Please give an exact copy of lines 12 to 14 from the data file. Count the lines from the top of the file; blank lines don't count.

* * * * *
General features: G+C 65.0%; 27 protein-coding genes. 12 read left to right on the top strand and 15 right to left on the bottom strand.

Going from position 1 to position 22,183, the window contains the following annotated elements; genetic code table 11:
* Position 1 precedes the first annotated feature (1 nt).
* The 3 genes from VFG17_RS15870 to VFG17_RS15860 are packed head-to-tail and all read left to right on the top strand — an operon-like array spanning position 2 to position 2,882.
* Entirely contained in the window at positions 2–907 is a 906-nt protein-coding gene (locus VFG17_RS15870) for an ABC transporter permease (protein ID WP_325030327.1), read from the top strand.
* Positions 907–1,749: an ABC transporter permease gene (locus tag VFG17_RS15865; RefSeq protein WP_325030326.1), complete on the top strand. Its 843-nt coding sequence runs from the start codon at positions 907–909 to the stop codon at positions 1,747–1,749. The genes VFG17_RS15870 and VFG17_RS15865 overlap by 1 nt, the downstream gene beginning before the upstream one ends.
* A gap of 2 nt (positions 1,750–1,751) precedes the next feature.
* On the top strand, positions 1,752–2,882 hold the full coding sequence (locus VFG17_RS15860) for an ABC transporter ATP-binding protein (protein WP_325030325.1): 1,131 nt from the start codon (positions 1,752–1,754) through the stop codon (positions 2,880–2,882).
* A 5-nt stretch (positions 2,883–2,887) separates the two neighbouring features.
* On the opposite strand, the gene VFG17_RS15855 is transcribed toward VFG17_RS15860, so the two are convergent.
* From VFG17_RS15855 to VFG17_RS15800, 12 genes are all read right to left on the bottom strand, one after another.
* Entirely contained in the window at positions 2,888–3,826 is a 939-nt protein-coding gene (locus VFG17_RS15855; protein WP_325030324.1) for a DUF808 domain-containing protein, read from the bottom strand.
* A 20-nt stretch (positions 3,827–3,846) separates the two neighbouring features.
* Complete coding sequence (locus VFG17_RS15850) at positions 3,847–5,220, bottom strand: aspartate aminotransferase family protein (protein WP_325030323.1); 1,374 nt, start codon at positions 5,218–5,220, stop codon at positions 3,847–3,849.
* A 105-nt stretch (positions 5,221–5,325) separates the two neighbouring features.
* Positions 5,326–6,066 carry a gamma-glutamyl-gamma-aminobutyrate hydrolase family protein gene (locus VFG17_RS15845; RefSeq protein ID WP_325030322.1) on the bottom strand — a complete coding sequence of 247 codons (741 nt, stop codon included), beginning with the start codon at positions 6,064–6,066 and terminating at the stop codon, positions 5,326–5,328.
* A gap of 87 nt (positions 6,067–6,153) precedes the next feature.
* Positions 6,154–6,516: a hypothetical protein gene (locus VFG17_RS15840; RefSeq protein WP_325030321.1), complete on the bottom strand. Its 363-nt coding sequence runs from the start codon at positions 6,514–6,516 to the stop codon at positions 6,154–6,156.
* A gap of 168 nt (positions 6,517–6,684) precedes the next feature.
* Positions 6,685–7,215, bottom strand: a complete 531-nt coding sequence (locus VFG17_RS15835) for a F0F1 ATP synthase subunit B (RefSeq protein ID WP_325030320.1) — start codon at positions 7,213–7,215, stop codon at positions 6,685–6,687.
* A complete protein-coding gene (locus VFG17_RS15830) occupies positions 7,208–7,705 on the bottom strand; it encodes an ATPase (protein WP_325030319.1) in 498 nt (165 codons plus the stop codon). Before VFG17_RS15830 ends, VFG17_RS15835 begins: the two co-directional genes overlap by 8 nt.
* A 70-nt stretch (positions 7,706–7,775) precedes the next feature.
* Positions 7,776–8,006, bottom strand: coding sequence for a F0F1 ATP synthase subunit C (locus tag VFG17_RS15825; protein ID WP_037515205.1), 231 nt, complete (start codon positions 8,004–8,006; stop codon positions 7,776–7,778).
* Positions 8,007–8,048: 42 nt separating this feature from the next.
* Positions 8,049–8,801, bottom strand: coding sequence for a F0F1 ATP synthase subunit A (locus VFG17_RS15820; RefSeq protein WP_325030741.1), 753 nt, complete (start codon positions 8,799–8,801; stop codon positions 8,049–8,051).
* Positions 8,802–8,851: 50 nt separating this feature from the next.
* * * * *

* Entirely contained in the window at positions 2,888–3,826 is a 939-nt protein-coding gene (locus VFG17_RS15855; protein WP_325030324.1) for a DUF808 domain-containing protein, read from the bottom strand.
* A 20-nt stretch (positions 3,827–3,846) separates the two neighbouring features.
* Complete coding sequence (locus VFG17_RS15850) at positions 3,847–5,220, bottom strand: aspartate aminotransferase family protein (protein WP_325030323.1); 1,374 nt, start codon at positions 5,218–5,220, stop codon at positions 3,847–3,849.